There’s no shortage of acronyms in the health insurance industry, and it’s hard to keep them all straight. You’ve probably heard of HSAs and FSAs before, but may not know what they actually entail. What’s the difference between HSA and FSA?
Another important question you should ask yourself as an employer is, “Is this something I should offer my team?” Here, we’ll dive into some facts about eligibility, contribution limits, and overall benefits and drawbacks of HSAs and FSAs so you can begin to find the best answer for your business.
The ABCs of Health Insurance
Can't keep up with all the health insurance terms out there?
What is a Flexible Savings Account?
A Flexible Savings Account, or FSA, is an employer-owned account that allows eligible employees to save pre-tax money to pay for out-of-pocket healthcare costs. Employees select the amount they want to put into the account for the calendar year, and money is added to the account each month through pre-tax contributions from the employee.
The entire amount the employee elects to save and contribute is immediately available for use once the account is open for the year. In other words, the account does not need to be fully funded for the employee to use the full amount of funds.
FSAs have annual limits on how much a person can contribute to the account. In 2023, for example, the limit will be $3,050. The IRS typically modifies these limits every year to account for cost of living. It’s also important to note that self-employed workers aren’t eligible for FSAs.
Biggest Benefits of an FSA:
Can be used for deductibles, copays, medication, and other health care related out-of-pocket costs.
All money deposited is untaxed.
Most FSA accounts come with a debit card.
Employees can spend the money in the account before it’s fully funded.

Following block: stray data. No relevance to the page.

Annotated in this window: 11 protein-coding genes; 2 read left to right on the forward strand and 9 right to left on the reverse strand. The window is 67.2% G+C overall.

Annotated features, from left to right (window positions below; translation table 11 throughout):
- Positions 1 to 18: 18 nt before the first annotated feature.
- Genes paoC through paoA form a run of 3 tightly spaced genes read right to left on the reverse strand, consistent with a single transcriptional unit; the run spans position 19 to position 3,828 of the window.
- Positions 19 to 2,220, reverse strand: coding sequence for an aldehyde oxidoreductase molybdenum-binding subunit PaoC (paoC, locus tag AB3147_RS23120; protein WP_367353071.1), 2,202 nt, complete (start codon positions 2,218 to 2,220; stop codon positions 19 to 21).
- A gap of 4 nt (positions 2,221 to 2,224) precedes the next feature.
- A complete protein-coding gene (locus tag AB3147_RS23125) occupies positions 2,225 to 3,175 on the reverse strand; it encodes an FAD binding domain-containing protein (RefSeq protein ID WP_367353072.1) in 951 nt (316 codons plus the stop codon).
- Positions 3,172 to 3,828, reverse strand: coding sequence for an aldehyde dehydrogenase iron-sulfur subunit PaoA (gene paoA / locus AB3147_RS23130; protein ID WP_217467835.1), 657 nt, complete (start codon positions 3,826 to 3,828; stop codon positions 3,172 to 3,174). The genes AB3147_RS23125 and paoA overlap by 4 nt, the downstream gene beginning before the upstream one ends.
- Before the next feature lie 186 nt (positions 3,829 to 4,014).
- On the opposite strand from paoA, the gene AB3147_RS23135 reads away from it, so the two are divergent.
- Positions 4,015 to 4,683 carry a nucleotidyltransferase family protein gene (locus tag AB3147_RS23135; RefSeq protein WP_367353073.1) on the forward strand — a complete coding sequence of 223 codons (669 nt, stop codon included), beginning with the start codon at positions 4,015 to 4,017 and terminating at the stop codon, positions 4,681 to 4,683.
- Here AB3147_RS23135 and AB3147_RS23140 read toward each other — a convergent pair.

Drawbacks of FSAs:
Funds do not carry over year to year, unless the FSA specifically allows for it, and even then the amount that can be carried over is limited. For this reason, the FSA has an element of "use it or lose it" for employees.
However, this is a potential benefit for employers, who can keep the money for their company if it goes unused, but there are limitations to how these funds can be used by the employer.
What is an HSA?
A Health Savings Account, or HSA, is an employee-owned account used to save pre-tax dollars for health costs. It’s nonforfeitable and portable.
Because they are employee-owned accounts, HSAs offer a greater deal of flexibility than FSAs. HSAs can be used to make investments, similar to a 401(k) and an IRA. These funds then grow in that person's account completely tax free.
To be eligible for an HSA, employees must be enrolled in a high deductible health plan (HDHP) that is HSA compatible. In other words, as an employer, you must offer your team access to an HDHP in order for them to be able to open an HSA.
There are additional eligibility requirements for HSAs. Employees can’t be enrolled in health coverage other than an HDHP. General purpose health FSA or HRA coverage can prevent eligibility for an HSA. In addition, employees cannot be enrolled in Medicare Part A, B, C, or D, and they cannot be claimed as a dependent on any other person’s tax form.
Like FSAs, HSAs also have annual contribution limits. In 2023 individuals can put away up to $3,850 in their HSA, and families can contribute a max of $7,750.
Biggest Benefits of an HSA:
Withdrawals from an HSA are not subject to federal (or in most cases, state) income taxes if they are used for qualified medical expenses.
Contributions can come from various sources, including the employee, employer, a relative, or anyone else who wants to add to your HSA.
Account holders over 55 years old can make an additional catch-up contribution of $1,000 in 2023, tax-deductible.
HSAs can be used to make investments, similar to a 401(k) and an IRA. These funds then grow in that person's account completely tax-free.
After an employee turns 65, they can begin to use the HSA for Medicare premiums.
The funds carry over from year to year.
Drawbacks of an HSA:
If an employee withdraws funds for non-qualified expenses before they turn 65, they’ll owe taxes on the money plus a 20% penalty. After age 65, they’ll owe taxes but distributions will be penalty free.
High-deductible plans can feel expensive when employees are paying large deductibles out of pocket.
Justworks Can Help
If you’re weighing offering an HSA or FSA to your employees, Justworks may be able to help. We offer both HSA and FSA when you access health coverage for your team through Justworks. Learn more about our benefits offerings here.
This material has been prepared for informational purposes only, and is not intended to provide, and should not be relied on for, legal or tax advice. If you have any legal or tax questions regarding this content or related issues, then you should consult with your professional legal or tax advisor.